For instance, the taboo against homosexuality in some cultures may rest on the belief that homosexuality is a sin against God that will result in the sinner suffering eternal damnation. The point of conflict between these cultures and those that tolerate homosexuality may thus be viewed as being, fundamentally, not about the intrinsic rightness or wrongness of homosexuality but the different factual beliefs they hold concerning the consequences of homosexuality.

In light of such difficulties, contemporary defenders of descriptive relativism usually prefer a fairly modest, tempered version of the doctrine. Cultural relativism asserts that the beliefs and practices of human beings are best understood by grasping them in relation to the cultural context in which they occur. It was originally put forward as, and remains today, a basic methodological principle of modern anthropology. It was championed by anthropologists like Sumner and Boas who saw it as an antidote of the unconscious ethnocentrism that may lead social scientists to misunderstand the phenomena they are observing.

For instance, ritualistic infliction of pain may look, on the surface, like a punishment aimed at deterring others from wrongdoing; but it may in fact be viewed by those involved in the practice as serving a quite different function, such as purging the community of an impurity.

Thus, Gestalt psychologist Karl Duncker, argued that the action by an Eskimo of killing his aged parent, where this is socially sanctioned as a way to spare their suffering, is not the same act as the killing of a parent in a society where such an action would generally be condemned as murder.

Since the meaning of each act differs, we should not infer that the values of the two societies are necessarily in conflict. The term cultural relativism is sometimes also used to denote the corollary methodological principle that social scientists, if they wish their work to have scientific status, should describe and analyze what goes on in the cultures they are studying, carefully eschewing any normative appraisal of what they observe.

Ethical non-realism is the view that there is no objective moral order that makes our moral beliefs true or false and our actions right or wrong. It continues to be widely held, and leading contemporary defenders of ethical realism include Thomas Nagel, John McDowell, and Richard Boyd.

Ethical non-realists obviously reject ethical realism, but not all for the same reasons; consequently there are several types of ethical non-realism. The most head-on rejection of ethical realism is perhaps the sort of moral error theory defended by J. A skeptical attitude toward moral realism can be more tentative than this. Hume is often interpreted as a moral skeptic who denies the possibility of proving by reason or by empirical evidence the truth of moral statements since our moral views rest entirely on our feelings.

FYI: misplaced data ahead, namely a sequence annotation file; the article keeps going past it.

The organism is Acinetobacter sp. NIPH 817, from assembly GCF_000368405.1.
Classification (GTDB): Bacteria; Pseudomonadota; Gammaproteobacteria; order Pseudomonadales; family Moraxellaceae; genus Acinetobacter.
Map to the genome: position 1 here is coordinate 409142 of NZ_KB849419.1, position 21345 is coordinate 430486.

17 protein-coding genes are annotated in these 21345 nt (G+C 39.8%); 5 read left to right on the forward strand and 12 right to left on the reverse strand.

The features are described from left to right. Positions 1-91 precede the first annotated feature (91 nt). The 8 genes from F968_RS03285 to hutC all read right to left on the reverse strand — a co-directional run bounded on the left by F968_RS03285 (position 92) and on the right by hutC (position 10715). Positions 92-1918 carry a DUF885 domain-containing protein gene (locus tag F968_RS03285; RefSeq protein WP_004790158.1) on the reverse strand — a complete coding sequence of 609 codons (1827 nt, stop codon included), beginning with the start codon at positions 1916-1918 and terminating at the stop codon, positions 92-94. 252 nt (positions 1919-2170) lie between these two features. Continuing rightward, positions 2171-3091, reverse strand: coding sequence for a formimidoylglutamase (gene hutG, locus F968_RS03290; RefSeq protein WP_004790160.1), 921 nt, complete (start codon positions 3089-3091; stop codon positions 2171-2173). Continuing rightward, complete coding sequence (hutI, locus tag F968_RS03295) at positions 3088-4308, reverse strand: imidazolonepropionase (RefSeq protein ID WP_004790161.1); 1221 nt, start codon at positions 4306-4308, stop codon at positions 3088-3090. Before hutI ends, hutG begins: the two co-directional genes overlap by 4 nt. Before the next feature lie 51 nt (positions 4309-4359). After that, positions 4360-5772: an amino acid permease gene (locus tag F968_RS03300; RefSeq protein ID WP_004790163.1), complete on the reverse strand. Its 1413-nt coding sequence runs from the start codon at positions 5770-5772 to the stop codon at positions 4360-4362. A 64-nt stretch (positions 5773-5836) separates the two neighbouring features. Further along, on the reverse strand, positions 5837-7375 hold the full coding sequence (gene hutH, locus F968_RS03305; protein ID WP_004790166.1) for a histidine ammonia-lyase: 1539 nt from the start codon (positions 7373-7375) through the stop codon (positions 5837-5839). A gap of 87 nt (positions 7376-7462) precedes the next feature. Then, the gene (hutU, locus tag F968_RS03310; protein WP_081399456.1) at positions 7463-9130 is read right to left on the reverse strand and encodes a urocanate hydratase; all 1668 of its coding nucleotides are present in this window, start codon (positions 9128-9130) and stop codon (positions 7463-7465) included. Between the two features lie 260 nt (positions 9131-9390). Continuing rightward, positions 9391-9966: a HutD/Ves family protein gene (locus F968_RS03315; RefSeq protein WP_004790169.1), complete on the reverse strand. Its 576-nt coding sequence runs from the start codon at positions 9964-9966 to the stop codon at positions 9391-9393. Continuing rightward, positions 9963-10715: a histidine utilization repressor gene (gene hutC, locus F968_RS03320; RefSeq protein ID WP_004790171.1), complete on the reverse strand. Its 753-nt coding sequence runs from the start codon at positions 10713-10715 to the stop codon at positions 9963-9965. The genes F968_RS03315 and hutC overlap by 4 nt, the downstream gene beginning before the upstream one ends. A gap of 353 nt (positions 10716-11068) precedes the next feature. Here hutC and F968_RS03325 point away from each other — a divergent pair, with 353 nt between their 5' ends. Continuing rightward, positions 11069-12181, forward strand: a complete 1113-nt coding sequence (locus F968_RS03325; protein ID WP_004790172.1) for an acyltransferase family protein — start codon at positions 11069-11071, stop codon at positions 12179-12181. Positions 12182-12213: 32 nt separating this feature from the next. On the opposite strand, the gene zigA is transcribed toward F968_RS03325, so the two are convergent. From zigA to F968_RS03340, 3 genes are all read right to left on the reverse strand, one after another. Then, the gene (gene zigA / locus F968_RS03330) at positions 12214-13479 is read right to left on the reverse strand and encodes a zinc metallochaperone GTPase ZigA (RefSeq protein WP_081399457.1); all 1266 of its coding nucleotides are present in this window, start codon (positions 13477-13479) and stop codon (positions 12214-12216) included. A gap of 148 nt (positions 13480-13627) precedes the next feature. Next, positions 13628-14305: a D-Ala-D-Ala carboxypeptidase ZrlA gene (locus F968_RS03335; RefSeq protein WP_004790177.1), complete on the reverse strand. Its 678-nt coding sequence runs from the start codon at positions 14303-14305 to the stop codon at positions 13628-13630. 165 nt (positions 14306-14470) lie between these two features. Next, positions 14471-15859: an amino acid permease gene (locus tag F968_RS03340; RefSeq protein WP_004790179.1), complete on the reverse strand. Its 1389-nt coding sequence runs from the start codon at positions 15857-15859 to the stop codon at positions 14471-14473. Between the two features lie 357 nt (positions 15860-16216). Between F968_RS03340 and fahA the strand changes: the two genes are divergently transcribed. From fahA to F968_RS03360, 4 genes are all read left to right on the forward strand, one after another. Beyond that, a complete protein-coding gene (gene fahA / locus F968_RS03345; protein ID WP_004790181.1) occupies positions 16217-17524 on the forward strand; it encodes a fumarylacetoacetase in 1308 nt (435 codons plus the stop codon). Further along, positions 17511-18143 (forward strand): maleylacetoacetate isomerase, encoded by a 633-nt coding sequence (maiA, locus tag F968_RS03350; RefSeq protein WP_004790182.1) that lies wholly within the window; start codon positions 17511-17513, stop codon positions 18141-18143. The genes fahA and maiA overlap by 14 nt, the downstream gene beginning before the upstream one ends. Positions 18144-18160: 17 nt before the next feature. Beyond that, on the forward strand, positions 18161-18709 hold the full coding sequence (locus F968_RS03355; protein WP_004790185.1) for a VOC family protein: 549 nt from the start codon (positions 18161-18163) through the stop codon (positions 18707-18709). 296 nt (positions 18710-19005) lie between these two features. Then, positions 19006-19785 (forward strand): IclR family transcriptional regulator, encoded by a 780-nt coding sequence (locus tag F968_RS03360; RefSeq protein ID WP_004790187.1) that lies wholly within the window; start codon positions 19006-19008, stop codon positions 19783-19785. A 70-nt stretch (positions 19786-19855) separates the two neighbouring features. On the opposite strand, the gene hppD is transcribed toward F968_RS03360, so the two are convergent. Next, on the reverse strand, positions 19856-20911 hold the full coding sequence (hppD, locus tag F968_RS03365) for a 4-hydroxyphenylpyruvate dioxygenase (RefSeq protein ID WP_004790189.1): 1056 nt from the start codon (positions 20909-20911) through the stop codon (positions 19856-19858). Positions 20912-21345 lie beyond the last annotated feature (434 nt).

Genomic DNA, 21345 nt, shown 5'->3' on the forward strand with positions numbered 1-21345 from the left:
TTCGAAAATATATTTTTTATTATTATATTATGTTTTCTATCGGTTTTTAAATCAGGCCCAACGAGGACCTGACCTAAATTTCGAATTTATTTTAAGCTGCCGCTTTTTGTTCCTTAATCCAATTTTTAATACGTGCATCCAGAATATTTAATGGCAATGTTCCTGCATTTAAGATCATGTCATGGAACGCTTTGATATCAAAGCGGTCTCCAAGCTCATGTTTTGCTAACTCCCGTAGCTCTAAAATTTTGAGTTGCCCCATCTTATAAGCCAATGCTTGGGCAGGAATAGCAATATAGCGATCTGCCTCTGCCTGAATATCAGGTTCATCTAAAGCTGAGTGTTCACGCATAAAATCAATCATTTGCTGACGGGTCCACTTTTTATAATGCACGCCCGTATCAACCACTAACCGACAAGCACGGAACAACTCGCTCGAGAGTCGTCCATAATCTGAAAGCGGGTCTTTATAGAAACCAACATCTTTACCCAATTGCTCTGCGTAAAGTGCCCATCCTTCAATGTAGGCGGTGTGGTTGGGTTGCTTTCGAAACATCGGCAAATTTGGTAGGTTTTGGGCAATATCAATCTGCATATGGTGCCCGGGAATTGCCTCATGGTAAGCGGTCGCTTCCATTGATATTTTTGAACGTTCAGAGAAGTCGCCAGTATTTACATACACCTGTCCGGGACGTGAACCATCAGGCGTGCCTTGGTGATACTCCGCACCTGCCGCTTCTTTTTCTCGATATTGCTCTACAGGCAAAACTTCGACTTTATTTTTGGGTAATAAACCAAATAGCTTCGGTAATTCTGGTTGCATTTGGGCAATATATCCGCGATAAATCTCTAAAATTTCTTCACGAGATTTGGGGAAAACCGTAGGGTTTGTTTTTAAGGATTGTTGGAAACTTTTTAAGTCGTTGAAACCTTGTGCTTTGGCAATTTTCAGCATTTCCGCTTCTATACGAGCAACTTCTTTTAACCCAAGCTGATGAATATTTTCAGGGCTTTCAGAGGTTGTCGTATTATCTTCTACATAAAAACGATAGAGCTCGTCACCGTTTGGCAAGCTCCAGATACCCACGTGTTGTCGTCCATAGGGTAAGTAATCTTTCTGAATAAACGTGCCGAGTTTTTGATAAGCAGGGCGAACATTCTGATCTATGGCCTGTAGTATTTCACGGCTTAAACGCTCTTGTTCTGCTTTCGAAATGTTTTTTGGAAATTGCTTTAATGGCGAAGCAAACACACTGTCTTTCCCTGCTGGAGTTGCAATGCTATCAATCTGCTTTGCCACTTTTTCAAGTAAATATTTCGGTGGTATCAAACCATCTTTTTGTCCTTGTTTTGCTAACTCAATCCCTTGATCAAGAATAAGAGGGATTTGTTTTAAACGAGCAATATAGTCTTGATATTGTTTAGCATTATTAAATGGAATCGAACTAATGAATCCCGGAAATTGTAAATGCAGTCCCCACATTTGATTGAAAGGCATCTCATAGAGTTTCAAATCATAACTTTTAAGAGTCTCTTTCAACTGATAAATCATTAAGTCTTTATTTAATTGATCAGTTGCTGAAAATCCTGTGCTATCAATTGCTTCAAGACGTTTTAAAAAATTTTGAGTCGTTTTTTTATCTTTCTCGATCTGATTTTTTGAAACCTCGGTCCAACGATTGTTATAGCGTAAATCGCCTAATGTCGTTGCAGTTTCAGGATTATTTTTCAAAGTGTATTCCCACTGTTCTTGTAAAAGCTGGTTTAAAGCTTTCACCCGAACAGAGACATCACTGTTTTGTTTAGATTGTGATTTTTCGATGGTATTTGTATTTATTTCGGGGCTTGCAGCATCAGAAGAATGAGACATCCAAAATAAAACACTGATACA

More recently, Michael Ruse, has defended an updated version of Hume, arguing that we are conditioned by evolution to hold fast to certain moral beliefs, regardless of the evidence for or against them; consequently, we should not view such beliefs as rationally justified. And Walter Sinnott-Armstrong has shown how difficult it is to refute moral skepticism, especially the sort of non-dogmatic Pyrrhonian skepticism which holds that one may be justified within a restricted context in affirming a certain moral belief—for instance, in court it is wrong to lie as opposed to telling the truth—yet not be able to justify the claim that lying, or even perjury, is wrong in some absolute, objective sense.

Ethical non-realism is typically presupposed by moral relativists, but it is not the whole of moral relativism. Clearly, no one who believes in the absolute authority of divine law or the intrinsic value of a rational will would be likely to embrace relativism.

Moral Relativism

The system can't perform the operation now. Try again later. Citations per year. Duplicate citations. The following articles are merged in Scholar. Their combined citations are counted only for the first article.

Morality from Latin : moralitas , lit. Moral philosophy includes meta-ethics , which studies abstract issues such as moral ontology and moral epistemology , and normative ethics , which studies more concrete systems of moral decision-making such as deontological ethics and consequentialism. An example of normative ethical philosophy is the Golden Rule , which states that: "One should treat others as one would like others to treat oneself. Immorality is the active opposition to morality i. Ethics also known as moral philosophy is the branch of philosophy which addresses questions of morality. The word "ethics" is "commonly used interchangeably with 'morality', and sometimes it is used more narrowly to mean the moral principles of a particular tradition, group, or individual.

Modern society owes a lot to the ancient Greeks. The lives that they led, their belief system, and even the way they created buildings have left lasting impressions that can still be seen today. For many, ancient Greece is considered to be the cradle of Western civilization. The fact the people vote in a democracy, read using an alphabet, and enjoy the Olympics every couple of years can all be traced back to the ancient Greeks. There were four main social classes of people within Athens. The highest class was made up of people born in Athens. Others from different locations could never aspire to fit in with this social group.

Moral Codes and Social Structure in Ancient Greece: A. Sociology of Greek Ethics from Homer to the Epicureans and. Stoics by Joseph M. Bryant (review).

Moral Codes and Social Structure in Ancient Greece: A Sociology of Greek ...

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Modern Morality and Ancient Ethics

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Review of Moral Codes and Social Structure in Ancient Greece


Justino C.


Richard A.

Ricole R.


It is commonly supposed that there is a vital difference between ancient ethics and modern morality.

Searlas L.


Moral Codes and Social Structure in Ancient Greece A Sociology of Greek Ethics From Homer to the Epicureans and Stoics.



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ISBN cloth , '[ paper.